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Japanese pickles

About Japanese pickles

Tsukemono in a meal There are many kind of pickles in Japan.
When you eat Japanese meal, maybe a small plate of Japanese pickles is served.
Since a long time ago, pickling was one of the fundamental ways to preserve food in Japan, so pickles is a daily essential.

Most Japanese pickles are pickled in salt, brine, shoyu, miso, vinegar, rice bran (nuka) or sake lees.
Daikon, Hakusai (Chinese cabbage), cucumbers, turnips, eggplants, gingers are mainly used among vegitables, and ume (Japanese plum) is used among fruits.

In Japanese, pickles are called "tsukemono".
The following pickles are popular across the country.
And Kyoto has various local tsukemono, and they are the popular souvenirs in Kyoto.

Popular pickles

Umeboshi

"Umeboshi" is a pickle of ume fruits. It is red and tastes very salty and extremely sour.

Ume is a kind of fruit-bearing tree, and is called "Japanese plum" in English. But it is actually more closely related to the apricot.

Ume fruits are harvested around June.
The harvested fruits are packed in barrels with salt, and a weight is placed on the top.
During some days, the fruits gradually exude juices.
Then, some red perilla herbs are added in the juice, so the fruits become red.

After some weeks, the fruits are dried in the strong summer sunshine for a few days.
Those are umeboshi.

Umeboshi are usually eaten with rice. Sometimes one or two pieces of umeboshi are served for breakfast at ryokan. (When you put an umeboshi on the rice, it looks like Japanese flag.)
Whole ume has been pickled, so each umeboshi has a large seed. When you eat umeboshi, you must remobe the seed.

Wakayama Prefecture is famous as a production center for good umeboshi.

Takuan

Takuan is a popular and traditional pickle in Japan.
It is made from daikon, and is often yellow. Commonly sliced takuan is serve.
First harvested daikons are hung in the sun for some weeks.
Then they are placed in a pickling crock, covered with a mix of salt, rice bran (nuka) optionally sugar and dried persimmon peels. And a weight is placed on top of the crock.
Generally "kuchinashi", which is a kind of asian flowers, is added and it make daikon yellow.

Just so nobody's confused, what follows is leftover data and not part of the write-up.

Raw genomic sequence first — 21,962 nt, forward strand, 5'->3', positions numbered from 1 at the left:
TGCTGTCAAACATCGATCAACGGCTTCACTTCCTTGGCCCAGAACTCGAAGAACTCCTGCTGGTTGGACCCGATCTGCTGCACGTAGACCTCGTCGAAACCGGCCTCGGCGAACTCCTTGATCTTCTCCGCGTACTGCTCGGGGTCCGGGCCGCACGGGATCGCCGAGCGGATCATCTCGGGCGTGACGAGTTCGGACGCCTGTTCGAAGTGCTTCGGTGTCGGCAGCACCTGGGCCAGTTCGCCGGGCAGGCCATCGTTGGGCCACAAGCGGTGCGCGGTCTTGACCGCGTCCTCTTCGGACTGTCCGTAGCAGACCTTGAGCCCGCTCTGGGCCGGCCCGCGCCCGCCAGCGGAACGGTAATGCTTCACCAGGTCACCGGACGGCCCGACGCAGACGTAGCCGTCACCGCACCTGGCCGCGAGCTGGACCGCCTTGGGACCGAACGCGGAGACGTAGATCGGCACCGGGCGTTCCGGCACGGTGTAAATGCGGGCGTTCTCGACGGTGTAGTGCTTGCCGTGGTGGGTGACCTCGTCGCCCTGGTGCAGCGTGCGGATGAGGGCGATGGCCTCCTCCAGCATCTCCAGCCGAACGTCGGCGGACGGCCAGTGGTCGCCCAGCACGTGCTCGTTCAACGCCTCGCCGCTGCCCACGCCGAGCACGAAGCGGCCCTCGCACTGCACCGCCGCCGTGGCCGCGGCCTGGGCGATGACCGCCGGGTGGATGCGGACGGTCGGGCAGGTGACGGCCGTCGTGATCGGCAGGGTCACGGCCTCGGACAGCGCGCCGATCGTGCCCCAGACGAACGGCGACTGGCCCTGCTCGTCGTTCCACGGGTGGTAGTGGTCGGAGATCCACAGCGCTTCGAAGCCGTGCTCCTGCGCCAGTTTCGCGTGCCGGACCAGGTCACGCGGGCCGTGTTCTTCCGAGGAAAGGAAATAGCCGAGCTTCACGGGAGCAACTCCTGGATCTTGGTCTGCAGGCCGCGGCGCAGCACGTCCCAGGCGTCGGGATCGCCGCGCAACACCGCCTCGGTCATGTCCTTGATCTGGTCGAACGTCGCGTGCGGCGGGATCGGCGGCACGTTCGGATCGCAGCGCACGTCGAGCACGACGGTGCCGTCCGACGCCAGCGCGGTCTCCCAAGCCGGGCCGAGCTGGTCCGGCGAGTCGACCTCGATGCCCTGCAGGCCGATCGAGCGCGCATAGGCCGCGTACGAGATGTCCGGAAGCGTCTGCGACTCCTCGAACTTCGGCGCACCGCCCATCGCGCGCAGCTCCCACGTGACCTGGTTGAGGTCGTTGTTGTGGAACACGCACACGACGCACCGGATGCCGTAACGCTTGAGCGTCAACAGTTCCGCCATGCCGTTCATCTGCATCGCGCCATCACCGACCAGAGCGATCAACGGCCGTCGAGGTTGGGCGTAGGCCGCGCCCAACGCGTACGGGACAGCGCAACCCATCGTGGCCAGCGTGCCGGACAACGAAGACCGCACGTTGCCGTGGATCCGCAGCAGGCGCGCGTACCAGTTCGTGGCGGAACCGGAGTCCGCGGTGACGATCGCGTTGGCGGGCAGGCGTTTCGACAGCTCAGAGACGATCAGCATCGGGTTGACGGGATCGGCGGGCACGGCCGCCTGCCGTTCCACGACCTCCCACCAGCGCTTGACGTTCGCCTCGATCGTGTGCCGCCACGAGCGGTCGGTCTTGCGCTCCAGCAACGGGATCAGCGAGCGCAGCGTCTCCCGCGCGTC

Fukujin-zuke

Fukujin-zuke is also popular kinds of pickles, and commomly used as a relish for Japanese curry.
It is red or brown in color.
Vegetables including daikon, eggplant, lotus root and cucumber are finely chopped, then pickled in a base that flavored with shoyu and mirin. So it has salty-sweet taste.
"Fukujin" means Seven Lucky Gogs. It comes from using seven different kinds of vegitables.

Nara-zuke

Nara-zuke is the pickles of asian melon or cucumber and has tortoiseshell color.
The ingredients are packed in barrels with salt, then a weight is placed on the top.
So the liquid of the ingredients is exuded.
After that, they are covered with sake lees. So it has smell of alcohol.
You may eat it at the restaurant of eel dish.

Asa-zuke

Asa-zuke is the pickles that it is easy to make at home.
After rubbing chopped vegitables with salt, it is made by pickled them with chopped konbu or red pepper in a container for one day.
An asa-zuke is used a few vegitables of hakusai (Chinese cabbage), cabbage, eggplants, cucumbers and many various vegitables.

So you can taste various asa-zuke at any restaurant.

Gari

Gari is the pickles of thin sliced young ginger, and is pink in color.
You can certainly eat it at sushi restaurant.
It is marinated in a solution of vinegar and sugar.

Beni-shoga

Beni-shoga is also a pickles of ginger.
It is cut into thin strips. and is pickled in the solution used to make umeboshi
So it is red in color.
You can find it at gyudon restaurant, and it is used when okonomiyaki or yaki-soba.
"Beni" means red, and "shoga" means ginger.

Rakkyo

Rakkyo is a white bulb of vegitable like shallot.
It has the taste and smell mixed onion and garlic.
Commonly it is made by pickling in vinegar and sugar.
You can find it as a relish for Japanese curry.

Umeboshi Umeboshi on rice Takuan
Fukujin-zuke Nara-zuke Asa-zuke
Gari Beni-shoga on Yakisoba Rakkyo




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